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Ontario firing on all cylinders

September 1, 2008
by Norm Tollinsky
In: News with 0 Comments

Mining suppliers serving the red hot mining industry in Northern Ontario can be excused for thinking they’re on a different planet. While the evening news and the headlines in the financial press bemoan the fallout from the sub-prime mortgage mess, record-high fuel prices and rising unemployment, cities such as Sudbury, Timmins and North Bay are bursting at the seams.

New headframes are popping up across the region, exploration spending is at an all-time high, apartment vacancy rates are close to nil and the newspapers are full of help wanted ads.

In Sudbury, the heart of the region’s mining industry, the three major players – Vale Inco, Xstrata and FNX Mining – will spend more than $1 billion this year on new mine development projects.

Vale Inco alone will spend $600 million, including $400 million developing Totten Mine, the company’s first new mine in Sudbury in more than 35 years. And that’s just a taste of what’s to come.

The company has also spent $45 million for a feasibility study and early execution work for its Copper Cliff Deep project, which will involve the sinking of a new and deeper shaft to access new ore zones, including its nearby Kelly Lake deposit.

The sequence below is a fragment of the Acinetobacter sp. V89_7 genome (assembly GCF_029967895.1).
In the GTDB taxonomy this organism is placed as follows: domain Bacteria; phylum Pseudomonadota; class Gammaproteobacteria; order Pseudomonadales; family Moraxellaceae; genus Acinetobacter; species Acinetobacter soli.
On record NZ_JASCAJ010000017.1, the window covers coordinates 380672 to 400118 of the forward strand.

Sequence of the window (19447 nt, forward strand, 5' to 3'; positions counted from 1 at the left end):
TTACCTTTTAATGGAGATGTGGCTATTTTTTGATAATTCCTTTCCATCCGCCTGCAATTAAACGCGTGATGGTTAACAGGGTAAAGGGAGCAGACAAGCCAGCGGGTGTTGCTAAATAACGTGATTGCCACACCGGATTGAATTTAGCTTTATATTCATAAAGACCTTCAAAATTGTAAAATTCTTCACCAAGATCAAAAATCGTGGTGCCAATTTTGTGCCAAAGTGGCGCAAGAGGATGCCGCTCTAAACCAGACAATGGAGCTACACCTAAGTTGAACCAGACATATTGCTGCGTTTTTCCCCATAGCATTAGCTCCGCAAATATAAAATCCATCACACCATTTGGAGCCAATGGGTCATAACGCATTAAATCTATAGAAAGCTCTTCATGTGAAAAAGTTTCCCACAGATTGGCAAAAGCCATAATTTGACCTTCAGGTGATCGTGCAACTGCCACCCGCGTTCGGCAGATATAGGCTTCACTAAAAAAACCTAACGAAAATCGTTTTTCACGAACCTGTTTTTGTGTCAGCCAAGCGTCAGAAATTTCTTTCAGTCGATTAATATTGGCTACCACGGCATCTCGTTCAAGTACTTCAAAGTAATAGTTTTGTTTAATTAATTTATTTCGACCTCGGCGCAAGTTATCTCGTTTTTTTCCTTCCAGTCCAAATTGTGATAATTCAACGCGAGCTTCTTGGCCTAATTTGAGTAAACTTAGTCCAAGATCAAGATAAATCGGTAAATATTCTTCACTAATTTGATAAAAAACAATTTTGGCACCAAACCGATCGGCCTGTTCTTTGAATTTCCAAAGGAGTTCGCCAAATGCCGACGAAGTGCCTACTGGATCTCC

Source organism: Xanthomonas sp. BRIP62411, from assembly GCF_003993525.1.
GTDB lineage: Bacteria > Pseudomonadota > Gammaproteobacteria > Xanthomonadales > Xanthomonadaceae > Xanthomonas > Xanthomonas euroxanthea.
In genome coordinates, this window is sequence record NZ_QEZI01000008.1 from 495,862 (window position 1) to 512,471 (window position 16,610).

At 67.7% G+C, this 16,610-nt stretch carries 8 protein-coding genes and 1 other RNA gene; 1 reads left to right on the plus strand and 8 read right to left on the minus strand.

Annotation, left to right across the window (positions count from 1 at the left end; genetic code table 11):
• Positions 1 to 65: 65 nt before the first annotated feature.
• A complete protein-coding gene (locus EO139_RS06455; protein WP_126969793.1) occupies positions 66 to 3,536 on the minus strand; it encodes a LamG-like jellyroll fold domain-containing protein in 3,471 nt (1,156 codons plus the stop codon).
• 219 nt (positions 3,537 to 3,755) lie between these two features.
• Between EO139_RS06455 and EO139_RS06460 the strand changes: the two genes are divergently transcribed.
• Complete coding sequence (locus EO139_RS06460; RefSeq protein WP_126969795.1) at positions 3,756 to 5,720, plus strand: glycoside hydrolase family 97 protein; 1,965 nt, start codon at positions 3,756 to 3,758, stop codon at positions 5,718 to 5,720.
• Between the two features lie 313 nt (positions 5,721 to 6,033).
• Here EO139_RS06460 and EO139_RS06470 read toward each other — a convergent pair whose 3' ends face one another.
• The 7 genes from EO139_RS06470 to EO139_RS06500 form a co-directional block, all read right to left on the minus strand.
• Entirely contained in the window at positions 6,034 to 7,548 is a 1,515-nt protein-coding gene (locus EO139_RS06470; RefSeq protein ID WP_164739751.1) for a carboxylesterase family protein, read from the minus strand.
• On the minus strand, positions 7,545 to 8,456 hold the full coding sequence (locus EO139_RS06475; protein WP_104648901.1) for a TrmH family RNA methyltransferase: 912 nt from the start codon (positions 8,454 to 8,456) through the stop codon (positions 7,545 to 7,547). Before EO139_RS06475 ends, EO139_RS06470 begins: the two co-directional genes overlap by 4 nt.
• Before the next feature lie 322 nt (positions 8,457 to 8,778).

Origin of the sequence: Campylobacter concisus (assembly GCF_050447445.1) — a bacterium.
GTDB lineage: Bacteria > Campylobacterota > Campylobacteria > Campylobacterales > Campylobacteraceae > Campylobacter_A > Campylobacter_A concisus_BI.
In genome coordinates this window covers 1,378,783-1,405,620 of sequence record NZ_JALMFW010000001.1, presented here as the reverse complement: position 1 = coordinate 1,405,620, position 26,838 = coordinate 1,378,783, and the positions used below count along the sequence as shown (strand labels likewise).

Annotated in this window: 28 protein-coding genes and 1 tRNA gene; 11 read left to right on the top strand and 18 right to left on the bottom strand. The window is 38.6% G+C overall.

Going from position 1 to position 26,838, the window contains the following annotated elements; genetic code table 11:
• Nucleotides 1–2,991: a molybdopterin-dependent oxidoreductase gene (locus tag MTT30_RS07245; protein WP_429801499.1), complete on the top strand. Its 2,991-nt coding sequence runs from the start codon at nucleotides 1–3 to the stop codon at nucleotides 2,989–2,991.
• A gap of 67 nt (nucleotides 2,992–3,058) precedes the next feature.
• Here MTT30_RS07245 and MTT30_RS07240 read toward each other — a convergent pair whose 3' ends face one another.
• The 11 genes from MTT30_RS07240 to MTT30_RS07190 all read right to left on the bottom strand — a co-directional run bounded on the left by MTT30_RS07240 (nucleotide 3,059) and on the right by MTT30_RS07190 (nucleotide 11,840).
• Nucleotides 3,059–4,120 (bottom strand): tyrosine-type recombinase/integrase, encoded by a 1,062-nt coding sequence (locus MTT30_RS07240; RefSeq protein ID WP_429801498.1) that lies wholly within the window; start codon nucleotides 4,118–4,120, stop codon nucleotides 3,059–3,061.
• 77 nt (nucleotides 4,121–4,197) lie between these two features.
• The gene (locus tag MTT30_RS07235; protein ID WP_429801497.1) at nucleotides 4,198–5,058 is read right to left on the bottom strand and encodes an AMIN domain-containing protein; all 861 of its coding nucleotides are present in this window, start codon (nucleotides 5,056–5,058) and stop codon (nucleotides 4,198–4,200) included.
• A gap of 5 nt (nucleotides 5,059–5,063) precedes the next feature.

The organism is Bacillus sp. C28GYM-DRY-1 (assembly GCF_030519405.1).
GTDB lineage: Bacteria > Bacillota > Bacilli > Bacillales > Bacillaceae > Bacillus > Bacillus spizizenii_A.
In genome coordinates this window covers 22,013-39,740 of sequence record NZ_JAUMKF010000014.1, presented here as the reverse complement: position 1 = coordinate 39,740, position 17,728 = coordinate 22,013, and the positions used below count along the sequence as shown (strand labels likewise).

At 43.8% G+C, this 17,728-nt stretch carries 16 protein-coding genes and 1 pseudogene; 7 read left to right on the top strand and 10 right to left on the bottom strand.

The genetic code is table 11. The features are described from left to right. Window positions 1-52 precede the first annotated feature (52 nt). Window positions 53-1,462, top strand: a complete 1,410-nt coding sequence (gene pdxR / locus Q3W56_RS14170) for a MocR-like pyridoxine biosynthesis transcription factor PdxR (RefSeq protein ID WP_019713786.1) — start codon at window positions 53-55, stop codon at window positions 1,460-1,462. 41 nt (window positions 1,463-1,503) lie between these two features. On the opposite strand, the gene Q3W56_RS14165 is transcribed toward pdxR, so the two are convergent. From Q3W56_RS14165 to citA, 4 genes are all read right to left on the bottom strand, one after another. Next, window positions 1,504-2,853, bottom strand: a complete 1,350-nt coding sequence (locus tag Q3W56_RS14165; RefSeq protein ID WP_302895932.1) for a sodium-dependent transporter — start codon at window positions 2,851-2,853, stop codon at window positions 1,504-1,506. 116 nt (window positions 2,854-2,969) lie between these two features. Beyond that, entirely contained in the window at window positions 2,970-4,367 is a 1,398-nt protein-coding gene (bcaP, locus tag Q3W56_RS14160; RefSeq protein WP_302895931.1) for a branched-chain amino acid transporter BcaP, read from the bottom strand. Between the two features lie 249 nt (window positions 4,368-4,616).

Copper Cliff Deep

“The feasibility study is complete and the project is in the finals stages of review,” said Fred Stanford, president of Vale Inco Sudbury Operations. The price tag for Copper Cliff Deep hasn’t been finalized, but “it will be big,” he said.

Site preparation is being carried out and equipment, including a hoist, has been ordered in anticipation of a positive decision.

“The industry is so hot around the world and equipment suppliers are so heavily booked that if we hadn’t made some early decisions on putting in placeholders for equipment, we would be two years behind the eight ball,” said Stanford.

In June, Vale Inco announced that exploration drilling at Creighton Mine confirmed high-grade mineralization between the 7,000 and 10,500-foot levels, with the potential to double proven and probable reserves to 32 million tonnes.

“We’ve been mining at Creighton for 105 years and we continue to find new ore,” said Stanford. “We’re in the very early stages of studying Creighton Deep, but it’s a project we have a lot of hope for.”

Other capital spending projects include the $132 million development of the 170 orebody at Coleman Mine, further work on emission reductions, a possible mill expansion and upgrading of existing assets “so they’re ready for the next 30-year run.”

To cope with the impending retirement of a quarter of its workforce, the company is on track to hire 500 people by the end of this year.

“I’ve been in the area for 27 years and I’ve never seen it like this. It’s absolutely incredible,” said Stanford.
Over at Xstrata Nickel, the mood is equally buoyant.

“Since we took over in 2006, we’ve poured in about $482 million in capital improvements at our Sudbury operations,” said Mike Romaniuk, vice president of the company’s Sudbury operations.

Xstrata’s biggest project in Sudbury is the development of its Nickel Rim South Mine, scheduled to begin producing ore next year. The final price tag for Nickel Rim South will be in excess of $800 million.